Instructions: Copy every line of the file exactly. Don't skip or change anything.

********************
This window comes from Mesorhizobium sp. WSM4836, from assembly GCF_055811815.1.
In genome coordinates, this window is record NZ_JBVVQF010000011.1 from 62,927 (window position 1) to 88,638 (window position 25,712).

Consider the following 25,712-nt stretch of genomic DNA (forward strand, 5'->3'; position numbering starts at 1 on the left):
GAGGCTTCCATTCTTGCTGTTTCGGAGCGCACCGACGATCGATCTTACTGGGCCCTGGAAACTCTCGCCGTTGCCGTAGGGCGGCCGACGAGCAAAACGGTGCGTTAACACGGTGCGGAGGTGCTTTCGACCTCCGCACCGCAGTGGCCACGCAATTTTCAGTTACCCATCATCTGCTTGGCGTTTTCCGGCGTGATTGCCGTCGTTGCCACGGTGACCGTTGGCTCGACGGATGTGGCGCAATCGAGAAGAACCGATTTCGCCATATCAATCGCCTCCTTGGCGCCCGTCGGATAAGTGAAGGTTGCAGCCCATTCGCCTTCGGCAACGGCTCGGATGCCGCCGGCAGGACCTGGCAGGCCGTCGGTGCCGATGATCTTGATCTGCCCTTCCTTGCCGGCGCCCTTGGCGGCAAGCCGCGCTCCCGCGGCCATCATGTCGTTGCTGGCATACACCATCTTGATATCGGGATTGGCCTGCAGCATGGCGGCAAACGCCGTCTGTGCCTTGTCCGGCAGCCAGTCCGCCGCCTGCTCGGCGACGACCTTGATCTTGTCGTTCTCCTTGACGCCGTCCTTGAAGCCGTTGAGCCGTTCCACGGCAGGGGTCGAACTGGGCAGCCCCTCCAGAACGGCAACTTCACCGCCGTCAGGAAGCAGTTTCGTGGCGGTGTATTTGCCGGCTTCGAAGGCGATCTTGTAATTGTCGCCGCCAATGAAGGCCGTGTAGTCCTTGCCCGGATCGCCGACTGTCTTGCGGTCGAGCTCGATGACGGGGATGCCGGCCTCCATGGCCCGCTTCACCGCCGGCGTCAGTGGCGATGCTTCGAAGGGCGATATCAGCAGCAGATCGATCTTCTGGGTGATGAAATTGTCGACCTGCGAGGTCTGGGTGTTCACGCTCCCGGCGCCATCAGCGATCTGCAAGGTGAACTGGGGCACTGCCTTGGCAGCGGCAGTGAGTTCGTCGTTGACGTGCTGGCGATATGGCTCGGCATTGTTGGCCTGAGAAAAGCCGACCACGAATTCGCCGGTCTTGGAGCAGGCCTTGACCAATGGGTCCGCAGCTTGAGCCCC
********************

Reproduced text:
This window comes from Mesorhizobium sp. WSM4836, from assembly GCF_055811815.1.
In genome coordinates, this window is record NZ_JBVVQF010000011.1 from 62,927 (window position 1) to 88,638 (window position 25,712).

Consider the following 25,712-nt stretch of genomic DNA (forward strand, 5'->3'; position numbering starts at 1 on the left):
GAGGCTTCCATTCTTGCTGTTTCGGAGCGCACCGACGATCGATCTTACTGGGCCCTGGAAACTCTCGCCGTTGCCGTAGGGCGGCCGACGAGCAAAACGGTGCGTTAACACGGTGCGGAGGTGCTTTCGACCTCCGCACCGCAGTGGCCACGCAATTTTCAGTTACCCATCATCTGCTTGGCGTTTTCCGGCGTGATTGCCGTCGTTGCCACGGTGACCGTTGGCTCGACGGATGTGGCGCAATCGAGAAGAACCGATTTCGCCATATCAATCGCCTCCTTGGCGCCCGTCGGATAAGTGAAGGTTGCAGCCCATTCGCCTTCGGCAACGGCTCGGATGCCGCCGGCAGGACCTGGCAGGCCGTCGGTGCCGATGATCTTGATCTGCCCTTCCTTGCCGGCGCCCTTGGCGGCAAGCCGCGCTCCCGCGGCCATCATGTCGTTGCTGGCATACACCATCTTGATATCGGGATTGGCCTGCAGCATGGCGGCAAACGCCGTCTGTGCCTTGTCCGGCAGCCAGTCCGCCGCCTGCTCGGCGACGACCTTGATCTTGTCGTTCTCCTTGACGCCGTCCTTGAAGCCGTTGAGCCGTTCCACGGCAGGGGTCGAACTGGGCAGCCCCTCCAGAACGGCAACTTCACCGCCGTCAGGAAGCAGTTTCGTGGCGGTGTATTTGCCGGCTTCGAAGGCGATCTTGTAATTGTCGCCGCCAATGAAGGCCGTGTAGTCCTTGCCCGGATCGCCGACTGTCTTGCGGTCGAGCTCGATGACGGGGATGCCGGCCTCCATGGCCCGCTTCACCGCCGGCGTCAGTGGCGATGCTTCGAAGGGCGATATCAGCAGCAGATCGATCTTCTGGGTGATGAAATTGTCGACCTGCGAGGTCTGGGTGTTCACGCTCCCGGCGCCATCAGCGATCTGCAAGGTGAACTGGGGCACTGCCTTGGCAGCGGCAGTGAGTTCGTCGTTGACGTGCTGGCGATATGGCTCGGCATTGTTGGCCTGAGAAAAGCCGACCACGAATTCGCCGGTCTTGGAGCAGGCCTTGACCAATGGGTCCGCAGCTTGAGCCCC